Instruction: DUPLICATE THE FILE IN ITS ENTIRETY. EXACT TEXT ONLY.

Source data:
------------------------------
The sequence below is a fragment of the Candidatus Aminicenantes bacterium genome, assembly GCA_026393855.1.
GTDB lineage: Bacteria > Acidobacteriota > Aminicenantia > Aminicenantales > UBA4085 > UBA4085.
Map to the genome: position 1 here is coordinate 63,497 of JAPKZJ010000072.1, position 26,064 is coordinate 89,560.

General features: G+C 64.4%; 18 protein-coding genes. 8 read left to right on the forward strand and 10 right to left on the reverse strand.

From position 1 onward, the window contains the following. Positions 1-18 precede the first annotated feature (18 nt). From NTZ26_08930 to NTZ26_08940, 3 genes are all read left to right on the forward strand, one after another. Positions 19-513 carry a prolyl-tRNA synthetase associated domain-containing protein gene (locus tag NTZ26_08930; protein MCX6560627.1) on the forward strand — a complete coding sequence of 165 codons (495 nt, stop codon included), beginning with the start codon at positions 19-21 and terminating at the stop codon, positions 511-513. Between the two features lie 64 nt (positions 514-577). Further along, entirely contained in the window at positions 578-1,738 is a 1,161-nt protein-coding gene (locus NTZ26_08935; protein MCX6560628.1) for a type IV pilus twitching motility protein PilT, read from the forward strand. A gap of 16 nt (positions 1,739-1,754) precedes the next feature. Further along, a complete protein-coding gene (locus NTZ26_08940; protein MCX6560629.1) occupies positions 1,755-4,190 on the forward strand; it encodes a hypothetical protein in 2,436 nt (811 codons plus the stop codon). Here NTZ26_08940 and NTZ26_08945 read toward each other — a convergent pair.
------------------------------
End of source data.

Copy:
The sequence below is a fragment of the Candidatus Aminicenantes bacterium genome, assembly GCA_026393855.1.
GTDB lineage: Bacteria > Acidobacteriota > Aminicenantia > Aminicenantales > UBA4085 > UBA4085.
Map to the genome: position 1 here is coordinate 63,497 of JAPKZJ010000072.1, position 26,064 is coordinate 89,560.

General features: G+C 64.4%; 18 protein-coding genes. 8 read left to right on the forward strand and 10 right to left on the reverse strand.

From position 1 onward, the window contains the following. Positions 1-18 precede the first annotated feature (18 nt). From NTZ26_08930 to NTZ26_08940, 3 genes are all read left to right on the forward strand, one after another. Positions 19-513 carry a prolyl-tRNA synthetase associated domain-containing protein gene (locus tag NTZ26_08930; protein MCX6560627.1) on the forward strand — a complete coding sequence of 165 codons (495 nt, stop codon included), beginning with the start codon at positions 19-21 and terminating at the stop codon, positions 511-513. Between the two features lie 64 nt (positions 514-577). Further along, entirely contained in the window at positions 578-1,738 is a 1,161-nt protein-coding gene (locus NTZ26_08935; protein MCX6560628.1) for a type IV pilus twitching motility protein PilT, read from the forward strand. A gap of 16 nt (positions 1,739-1,754) precedes the next feature. Further along, a complete protein-coding gene (locus NTZ26_08940; protein MCX6560629.1) occupies positions 1,755-4,190 on the forward strand; it encodes a hypothetical protein in 2,436 nt (811 codons plus the stop codon). Here NTZ26_08940 and NTZ26_08945 read toward each other — a convergent pair.